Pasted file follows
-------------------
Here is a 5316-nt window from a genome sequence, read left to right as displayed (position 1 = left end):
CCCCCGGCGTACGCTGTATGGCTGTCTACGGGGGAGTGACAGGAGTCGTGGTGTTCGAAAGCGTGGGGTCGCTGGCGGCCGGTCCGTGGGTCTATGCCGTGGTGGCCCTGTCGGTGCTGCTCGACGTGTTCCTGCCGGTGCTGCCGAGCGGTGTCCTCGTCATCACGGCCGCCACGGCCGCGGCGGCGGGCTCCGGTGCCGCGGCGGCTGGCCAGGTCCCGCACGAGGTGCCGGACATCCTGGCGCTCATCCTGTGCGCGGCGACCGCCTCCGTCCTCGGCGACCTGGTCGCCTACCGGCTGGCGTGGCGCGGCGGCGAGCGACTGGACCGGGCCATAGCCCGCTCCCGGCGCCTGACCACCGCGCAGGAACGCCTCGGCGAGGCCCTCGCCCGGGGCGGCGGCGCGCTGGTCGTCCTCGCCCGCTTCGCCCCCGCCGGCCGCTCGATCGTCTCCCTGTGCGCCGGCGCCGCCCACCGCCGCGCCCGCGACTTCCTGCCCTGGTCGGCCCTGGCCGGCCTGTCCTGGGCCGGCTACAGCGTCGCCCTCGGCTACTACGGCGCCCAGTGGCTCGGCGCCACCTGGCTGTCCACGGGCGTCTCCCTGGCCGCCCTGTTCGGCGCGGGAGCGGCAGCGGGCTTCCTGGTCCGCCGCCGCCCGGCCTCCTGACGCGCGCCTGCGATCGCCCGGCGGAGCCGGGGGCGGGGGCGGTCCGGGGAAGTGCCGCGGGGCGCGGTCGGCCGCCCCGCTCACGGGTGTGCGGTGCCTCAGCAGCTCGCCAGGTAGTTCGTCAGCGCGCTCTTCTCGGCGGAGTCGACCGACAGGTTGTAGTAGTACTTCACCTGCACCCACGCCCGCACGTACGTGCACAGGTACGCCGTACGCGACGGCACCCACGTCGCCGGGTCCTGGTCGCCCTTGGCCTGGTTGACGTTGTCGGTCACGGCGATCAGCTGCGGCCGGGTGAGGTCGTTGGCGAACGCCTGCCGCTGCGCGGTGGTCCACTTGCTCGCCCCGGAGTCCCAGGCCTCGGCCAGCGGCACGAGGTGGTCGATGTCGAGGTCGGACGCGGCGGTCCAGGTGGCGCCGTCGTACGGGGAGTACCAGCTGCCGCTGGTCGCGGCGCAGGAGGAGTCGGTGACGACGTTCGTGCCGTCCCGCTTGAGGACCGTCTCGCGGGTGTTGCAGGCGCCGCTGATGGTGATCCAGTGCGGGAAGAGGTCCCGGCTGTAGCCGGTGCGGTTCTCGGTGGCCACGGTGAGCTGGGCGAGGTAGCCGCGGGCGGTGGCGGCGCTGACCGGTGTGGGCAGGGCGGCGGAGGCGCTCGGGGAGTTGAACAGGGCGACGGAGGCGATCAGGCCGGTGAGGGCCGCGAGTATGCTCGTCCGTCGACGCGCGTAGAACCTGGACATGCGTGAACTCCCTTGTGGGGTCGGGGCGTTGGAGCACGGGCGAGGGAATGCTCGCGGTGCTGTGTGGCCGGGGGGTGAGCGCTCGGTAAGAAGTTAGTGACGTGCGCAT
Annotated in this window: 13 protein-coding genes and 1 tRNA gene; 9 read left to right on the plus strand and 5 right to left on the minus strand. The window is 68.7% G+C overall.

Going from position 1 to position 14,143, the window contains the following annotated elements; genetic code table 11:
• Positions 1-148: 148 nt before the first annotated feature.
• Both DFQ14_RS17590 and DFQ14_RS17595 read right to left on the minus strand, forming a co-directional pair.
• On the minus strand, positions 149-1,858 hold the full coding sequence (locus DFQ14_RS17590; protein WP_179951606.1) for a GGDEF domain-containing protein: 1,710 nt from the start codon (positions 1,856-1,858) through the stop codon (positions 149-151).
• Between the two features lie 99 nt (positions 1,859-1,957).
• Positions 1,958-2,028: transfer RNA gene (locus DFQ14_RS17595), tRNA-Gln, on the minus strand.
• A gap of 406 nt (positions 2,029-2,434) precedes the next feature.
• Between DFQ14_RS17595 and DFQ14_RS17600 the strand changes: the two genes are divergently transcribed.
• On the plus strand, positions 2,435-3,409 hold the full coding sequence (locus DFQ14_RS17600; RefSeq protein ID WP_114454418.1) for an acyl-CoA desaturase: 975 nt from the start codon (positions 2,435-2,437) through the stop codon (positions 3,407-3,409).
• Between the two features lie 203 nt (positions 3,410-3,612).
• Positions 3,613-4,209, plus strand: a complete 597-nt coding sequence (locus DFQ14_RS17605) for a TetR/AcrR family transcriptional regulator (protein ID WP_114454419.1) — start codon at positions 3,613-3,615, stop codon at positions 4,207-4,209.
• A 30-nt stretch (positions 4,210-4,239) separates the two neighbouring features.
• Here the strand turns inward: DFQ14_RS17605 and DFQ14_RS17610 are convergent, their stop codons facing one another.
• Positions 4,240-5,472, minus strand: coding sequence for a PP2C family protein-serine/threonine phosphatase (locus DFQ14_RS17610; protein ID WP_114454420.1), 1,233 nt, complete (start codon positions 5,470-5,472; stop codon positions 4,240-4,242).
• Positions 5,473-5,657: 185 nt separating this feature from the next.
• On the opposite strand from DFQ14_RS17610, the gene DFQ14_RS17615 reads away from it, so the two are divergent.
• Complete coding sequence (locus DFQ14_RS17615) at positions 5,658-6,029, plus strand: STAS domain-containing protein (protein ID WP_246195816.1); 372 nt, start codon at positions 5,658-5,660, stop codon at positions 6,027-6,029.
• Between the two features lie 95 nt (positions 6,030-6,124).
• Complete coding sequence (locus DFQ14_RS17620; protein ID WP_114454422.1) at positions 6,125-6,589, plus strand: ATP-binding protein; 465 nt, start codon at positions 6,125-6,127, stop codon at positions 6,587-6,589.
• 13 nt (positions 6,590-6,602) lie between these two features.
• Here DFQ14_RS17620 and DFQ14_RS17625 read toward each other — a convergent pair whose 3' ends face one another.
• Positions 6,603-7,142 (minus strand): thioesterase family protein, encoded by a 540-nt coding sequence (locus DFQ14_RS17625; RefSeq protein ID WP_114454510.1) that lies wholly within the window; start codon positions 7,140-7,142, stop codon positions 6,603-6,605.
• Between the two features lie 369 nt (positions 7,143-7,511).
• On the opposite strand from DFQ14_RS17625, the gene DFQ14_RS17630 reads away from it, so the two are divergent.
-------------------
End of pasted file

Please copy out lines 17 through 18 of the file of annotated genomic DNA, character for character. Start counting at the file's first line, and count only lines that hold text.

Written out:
• Positions 4,240-5,472, minus strand: coding sequence for a PP2C family protein-serine/threonine phosphatase (locus DFQ14_RS17610; protein ID WP_114454420.1), 1,233 nt, complete (start codon positions 5,470-5,472; stop codon positions 4,240-4,242).
• Positions 5,473-5,657: 185 nt separating this feature from the next.